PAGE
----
Our Blog
InvestmentBank.com | Don’t Waste My Time
15966
post-template-default,single,single-post,postid-15966,single-format-standard,ajax_fade,page_not_loaded,,qode-title-hidden,side_area_uncovered_from_content,qode-theme-ver-9.1.2,wpb-js-composer js-comp-ver-4.11.2,vc_responsive

10 Mar Don’t Waste My Time

The rough graph below will likely tell the story much more quickly and succinctly than a lengthy, descriptive paragraph.

time waste

 

As one might imagine, the money flows track well against my make-shift graph above. In 2014 private equity and general M&A absolutely dwarfed the investment dollars committed by venture capital groups during the same period. Compare $13T+ for PE/M&A deals with roughly $40B for venture capital. I’ll be the first to admit that the comparison is somewhat unfair, given the fact that VCs are often focused on nascent startup and earlier stage deals (with very low basis), while M&A is much more broad and includes corporate (private & public) buyers and hoards of private equity groups with boatloads of committed capital. But if cash is king and money talks, should we be wasting our time on startups?

Feel free to ignore the ignorant rhetoric, but company financiers often have to sift through thousands of business plans and pitches before they find something that rings well. Luckly sites like Gust and Angel List (and even some of the newer equity crowdfunding portals) are helping to streamline this sifting process, allowing financiers to filter the chaff before the chaff comes calling.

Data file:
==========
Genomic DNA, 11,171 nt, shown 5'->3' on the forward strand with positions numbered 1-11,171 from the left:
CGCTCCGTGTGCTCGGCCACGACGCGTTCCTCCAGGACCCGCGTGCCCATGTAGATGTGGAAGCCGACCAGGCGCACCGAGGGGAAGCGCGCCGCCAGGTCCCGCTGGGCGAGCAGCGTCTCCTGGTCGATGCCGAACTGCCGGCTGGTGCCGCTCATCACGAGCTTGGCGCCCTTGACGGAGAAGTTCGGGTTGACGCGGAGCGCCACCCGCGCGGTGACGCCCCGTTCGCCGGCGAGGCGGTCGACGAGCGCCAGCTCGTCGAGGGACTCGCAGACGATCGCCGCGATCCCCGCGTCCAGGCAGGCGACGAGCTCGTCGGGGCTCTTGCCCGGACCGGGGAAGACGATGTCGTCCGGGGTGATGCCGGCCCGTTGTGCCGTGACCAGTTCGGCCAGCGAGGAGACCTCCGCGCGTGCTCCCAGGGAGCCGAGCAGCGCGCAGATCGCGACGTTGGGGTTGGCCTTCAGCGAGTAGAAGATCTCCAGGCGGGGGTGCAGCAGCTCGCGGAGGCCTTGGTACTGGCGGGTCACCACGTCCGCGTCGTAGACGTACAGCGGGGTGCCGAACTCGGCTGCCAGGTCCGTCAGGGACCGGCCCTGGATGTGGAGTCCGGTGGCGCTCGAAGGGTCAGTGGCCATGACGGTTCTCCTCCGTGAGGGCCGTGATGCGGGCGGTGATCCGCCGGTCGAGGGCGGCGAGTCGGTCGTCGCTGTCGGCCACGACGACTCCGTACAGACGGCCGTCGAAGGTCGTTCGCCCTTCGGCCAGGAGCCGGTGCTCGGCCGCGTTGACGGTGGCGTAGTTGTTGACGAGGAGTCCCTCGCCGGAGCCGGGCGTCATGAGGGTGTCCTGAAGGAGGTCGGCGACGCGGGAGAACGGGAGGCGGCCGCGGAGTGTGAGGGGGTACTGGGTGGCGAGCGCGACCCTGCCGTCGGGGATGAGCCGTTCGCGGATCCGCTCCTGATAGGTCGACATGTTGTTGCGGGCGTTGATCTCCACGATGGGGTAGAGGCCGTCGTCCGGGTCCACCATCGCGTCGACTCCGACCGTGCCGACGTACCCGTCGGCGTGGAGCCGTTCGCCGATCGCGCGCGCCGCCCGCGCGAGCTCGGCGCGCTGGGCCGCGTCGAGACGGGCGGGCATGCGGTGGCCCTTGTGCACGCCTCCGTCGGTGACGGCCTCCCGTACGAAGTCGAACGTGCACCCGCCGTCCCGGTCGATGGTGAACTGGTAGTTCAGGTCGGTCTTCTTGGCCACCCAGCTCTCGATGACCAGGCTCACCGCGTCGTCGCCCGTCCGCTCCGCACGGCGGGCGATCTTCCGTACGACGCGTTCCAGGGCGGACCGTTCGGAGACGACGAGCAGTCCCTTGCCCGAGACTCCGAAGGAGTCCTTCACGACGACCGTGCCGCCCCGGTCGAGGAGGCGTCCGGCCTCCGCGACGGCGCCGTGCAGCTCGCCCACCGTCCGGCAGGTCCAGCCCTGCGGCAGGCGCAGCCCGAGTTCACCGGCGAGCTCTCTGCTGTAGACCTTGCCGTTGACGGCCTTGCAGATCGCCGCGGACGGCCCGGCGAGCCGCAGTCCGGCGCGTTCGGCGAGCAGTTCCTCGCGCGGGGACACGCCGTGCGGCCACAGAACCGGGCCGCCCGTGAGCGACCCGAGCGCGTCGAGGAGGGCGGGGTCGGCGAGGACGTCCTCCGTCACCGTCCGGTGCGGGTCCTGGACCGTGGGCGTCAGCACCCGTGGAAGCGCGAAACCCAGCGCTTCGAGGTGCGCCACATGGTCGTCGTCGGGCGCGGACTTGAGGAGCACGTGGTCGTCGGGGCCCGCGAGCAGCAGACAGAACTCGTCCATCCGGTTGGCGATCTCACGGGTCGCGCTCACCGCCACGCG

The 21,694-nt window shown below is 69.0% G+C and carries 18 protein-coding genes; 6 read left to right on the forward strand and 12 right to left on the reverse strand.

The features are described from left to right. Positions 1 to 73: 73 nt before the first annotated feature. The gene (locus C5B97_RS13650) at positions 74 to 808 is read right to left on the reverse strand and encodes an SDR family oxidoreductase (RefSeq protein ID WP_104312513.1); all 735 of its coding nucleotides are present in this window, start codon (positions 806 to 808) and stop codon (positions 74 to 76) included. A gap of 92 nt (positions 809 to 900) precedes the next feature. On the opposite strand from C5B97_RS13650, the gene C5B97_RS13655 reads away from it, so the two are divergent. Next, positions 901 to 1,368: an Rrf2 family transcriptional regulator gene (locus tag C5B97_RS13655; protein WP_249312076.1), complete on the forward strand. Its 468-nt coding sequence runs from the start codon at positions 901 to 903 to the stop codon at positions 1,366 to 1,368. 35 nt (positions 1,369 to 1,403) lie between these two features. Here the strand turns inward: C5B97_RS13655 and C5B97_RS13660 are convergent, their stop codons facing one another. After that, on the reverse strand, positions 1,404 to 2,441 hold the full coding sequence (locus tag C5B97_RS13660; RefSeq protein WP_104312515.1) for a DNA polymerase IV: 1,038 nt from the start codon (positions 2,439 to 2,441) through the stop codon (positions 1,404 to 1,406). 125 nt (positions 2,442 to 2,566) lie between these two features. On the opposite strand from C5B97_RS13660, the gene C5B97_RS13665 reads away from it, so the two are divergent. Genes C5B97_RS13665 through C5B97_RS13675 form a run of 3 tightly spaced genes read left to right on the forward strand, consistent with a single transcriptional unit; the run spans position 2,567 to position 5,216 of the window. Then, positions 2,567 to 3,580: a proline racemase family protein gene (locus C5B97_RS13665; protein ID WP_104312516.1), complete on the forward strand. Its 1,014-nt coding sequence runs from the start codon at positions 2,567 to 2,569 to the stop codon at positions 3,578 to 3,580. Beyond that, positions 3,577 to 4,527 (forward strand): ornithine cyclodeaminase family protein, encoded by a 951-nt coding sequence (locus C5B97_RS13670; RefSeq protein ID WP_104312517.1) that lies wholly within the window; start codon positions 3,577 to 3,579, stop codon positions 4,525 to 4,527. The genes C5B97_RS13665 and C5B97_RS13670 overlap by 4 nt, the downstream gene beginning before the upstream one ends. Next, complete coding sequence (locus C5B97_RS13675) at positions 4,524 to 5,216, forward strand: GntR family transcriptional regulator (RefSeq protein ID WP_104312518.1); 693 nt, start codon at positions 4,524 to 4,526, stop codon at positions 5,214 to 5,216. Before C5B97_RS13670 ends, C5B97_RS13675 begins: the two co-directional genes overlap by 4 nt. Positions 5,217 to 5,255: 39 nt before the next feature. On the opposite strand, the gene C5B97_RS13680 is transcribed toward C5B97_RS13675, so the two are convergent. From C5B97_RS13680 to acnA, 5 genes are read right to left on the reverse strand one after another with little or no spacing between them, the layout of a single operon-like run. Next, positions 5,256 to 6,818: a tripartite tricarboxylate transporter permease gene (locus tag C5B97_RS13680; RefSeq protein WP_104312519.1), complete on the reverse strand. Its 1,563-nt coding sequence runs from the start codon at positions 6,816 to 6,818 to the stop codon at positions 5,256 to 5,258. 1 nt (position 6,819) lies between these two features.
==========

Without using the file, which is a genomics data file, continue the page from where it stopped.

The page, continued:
Unfortunately, hearing a pitch from startup entrepreneurs with new ideas takes a lot more of our allotted time than any other potential investment opportunity. As a percentage, they also tend to waste a lot more time as well. There are at least several reasons for this:

  • It’s a simple bell-curve distribution with a major right tail. There are many more people hoping to raise money than those who actually produce it. Hence, the lion’s share of deal volume is going to be in the very bottom quartile.
  • Supply/demand economics tilt the balance against startups. In the M&A/capital advisory circle there are more advisors hoping to provide services to a seller than sellers looking to find representation. The opposite is true in sourcing capital. There are more people looking for this limited resource than there are those providing access to capital.
  • It makes pitchers feel good. Someone who may be looking for real capital advisory will likely ask a few questions and spend a lot more time listening. Someone looking to source capital is searching under every bush and is spending a great deal of time selling folks on his/her product or service. It makes them feel like their moving the needle when, in many cases, their simply wasting everyone’s time. That’s why its often good to have people on our team that don’t fear providing input that is sometimes brutally honest.



Frog-kissing is one thing, but spending 30 minutes on a call with someone who I would have written-off immediately at the executive summary level is annoying. One might argue that you never know where a contact or introduction will eventually lead, it’s been my experience that we must decide whether or not a particular budding relationship will be relevant down the road in the first five minutes.